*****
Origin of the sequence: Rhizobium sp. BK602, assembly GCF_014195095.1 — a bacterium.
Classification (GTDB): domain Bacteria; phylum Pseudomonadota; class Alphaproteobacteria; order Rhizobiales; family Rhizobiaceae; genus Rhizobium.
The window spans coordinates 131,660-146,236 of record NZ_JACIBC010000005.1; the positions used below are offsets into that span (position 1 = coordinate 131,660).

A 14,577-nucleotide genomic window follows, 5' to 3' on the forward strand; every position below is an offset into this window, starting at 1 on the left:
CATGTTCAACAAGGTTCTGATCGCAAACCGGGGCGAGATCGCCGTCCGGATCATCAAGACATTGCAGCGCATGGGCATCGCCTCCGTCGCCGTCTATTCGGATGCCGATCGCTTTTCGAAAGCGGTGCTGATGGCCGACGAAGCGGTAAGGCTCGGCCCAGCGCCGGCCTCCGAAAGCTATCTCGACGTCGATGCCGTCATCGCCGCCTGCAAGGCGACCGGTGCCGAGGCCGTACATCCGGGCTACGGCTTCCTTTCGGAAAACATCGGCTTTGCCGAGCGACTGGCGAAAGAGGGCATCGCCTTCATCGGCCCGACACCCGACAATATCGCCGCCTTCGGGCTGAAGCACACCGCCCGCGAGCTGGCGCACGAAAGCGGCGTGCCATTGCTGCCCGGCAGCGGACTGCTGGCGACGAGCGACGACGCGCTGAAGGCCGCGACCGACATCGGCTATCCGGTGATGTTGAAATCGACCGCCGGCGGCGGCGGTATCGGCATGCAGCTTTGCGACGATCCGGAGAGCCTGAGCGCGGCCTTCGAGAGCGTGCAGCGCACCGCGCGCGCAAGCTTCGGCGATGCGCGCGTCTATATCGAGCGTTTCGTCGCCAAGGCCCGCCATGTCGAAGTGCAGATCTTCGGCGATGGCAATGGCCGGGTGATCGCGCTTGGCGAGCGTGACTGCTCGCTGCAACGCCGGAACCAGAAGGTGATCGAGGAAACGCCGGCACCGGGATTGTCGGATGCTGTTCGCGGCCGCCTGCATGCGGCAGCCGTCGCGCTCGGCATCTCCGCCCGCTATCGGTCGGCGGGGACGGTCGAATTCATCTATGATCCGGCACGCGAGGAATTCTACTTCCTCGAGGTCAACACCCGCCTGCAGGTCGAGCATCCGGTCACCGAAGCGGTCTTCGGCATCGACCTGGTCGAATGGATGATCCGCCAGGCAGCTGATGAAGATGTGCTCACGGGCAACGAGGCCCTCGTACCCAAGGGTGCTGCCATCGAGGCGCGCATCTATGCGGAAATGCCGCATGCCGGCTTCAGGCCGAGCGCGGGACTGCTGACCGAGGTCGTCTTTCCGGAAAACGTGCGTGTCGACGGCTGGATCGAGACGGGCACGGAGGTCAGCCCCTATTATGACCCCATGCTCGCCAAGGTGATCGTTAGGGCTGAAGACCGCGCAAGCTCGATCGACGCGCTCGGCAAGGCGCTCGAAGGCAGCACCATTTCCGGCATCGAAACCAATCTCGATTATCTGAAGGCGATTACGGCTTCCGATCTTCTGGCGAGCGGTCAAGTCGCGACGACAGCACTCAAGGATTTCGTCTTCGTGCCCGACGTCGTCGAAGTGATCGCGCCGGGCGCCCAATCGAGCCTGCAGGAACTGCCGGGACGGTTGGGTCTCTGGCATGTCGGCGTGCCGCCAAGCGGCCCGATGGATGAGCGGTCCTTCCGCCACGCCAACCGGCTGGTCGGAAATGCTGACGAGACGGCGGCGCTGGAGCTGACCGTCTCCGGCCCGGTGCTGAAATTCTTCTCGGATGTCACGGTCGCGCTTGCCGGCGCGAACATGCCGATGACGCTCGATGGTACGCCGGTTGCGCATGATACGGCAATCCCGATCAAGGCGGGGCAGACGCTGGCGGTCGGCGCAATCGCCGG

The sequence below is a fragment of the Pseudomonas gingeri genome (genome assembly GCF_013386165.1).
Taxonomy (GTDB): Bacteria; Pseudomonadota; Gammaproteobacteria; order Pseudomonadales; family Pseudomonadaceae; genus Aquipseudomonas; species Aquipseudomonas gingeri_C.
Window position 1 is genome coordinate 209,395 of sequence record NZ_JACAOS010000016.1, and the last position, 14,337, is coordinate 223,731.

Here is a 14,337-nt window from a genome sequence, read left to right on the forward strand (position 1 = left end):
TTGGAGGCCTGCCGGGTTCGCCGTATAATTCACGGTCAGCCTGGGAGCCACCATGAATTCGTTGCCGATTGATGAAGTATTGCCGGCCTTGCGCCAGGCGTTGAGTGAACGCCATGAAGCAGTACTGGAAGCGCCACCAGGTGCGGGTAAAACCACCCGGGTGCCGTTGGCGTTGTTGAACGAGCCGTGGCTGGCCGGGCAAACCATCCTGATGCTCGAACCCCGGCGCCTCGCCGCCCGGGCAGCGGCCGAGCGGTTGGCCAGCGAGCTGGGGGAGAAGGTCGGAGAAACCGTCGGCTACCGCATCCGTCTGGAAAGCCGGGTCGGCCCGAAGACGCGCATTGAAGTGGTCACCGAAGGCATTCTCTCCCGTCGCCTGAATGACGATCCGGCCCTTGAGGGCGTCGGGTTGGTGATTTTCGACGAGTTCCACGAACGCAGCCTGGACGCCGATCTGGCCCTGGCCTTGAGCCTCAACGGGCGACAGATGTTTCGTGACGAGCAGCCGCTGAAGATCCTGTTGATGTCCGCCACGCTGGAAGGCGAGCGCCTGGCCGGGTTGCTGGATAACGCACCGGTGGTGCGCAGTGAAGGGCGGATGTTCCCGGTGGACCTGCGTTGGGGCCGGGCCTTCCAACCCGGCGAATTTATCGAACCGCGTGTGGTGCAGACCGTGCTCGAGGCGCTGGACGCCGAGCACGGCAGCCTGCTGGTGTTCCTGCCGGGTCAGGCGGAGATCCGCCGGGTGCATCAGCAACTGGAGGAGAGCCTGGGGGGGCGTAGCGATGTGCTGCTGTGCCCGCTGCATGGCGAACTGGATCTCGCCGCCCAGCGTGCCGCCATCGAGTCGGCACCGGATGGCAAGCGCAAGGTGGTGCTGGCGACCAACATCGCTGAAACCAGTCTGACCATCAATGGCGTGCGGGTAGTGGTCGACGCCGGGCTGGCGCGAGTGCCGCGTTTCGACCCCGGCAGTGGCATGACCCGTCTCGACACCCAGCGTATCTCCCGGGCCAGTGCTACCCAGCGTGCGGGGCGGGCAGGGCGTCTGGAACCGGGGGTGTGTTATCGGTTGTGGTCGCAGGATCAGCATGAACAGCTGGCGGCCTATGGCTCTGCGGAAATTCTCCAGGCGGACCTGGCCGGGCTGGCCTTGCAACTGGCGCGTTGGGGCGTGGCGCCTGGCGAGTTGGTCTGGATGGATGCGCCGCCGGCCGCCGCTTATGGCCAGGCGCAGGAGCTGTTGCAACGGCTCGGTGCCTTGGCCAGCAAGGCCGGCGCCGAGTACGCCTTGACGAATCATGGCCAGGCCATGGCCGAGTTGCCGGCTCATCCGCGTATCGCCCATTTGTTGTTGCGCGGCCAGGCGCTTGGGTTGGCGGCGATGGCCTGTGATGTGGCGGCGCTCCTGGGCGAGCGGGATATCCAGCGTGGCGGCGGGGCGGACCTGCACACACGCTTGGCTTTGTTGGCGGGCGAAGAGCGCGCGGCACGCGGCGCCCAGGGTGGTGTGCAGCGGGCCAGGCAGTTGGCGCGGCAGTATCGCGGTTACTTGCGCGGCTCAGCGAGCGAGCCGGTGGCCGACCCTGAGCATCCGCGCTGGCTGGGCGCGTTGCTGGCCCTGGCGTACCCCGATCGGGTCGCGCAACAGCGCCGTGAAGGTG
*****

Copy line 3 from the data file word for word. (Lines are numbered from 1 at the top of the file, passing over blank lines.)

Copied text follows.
The window spans coordinates 131,660-146,236 of record NZ_JACIBC010000005.1; the positions used below are offsets into that span (position 1 = coordinate 131,660).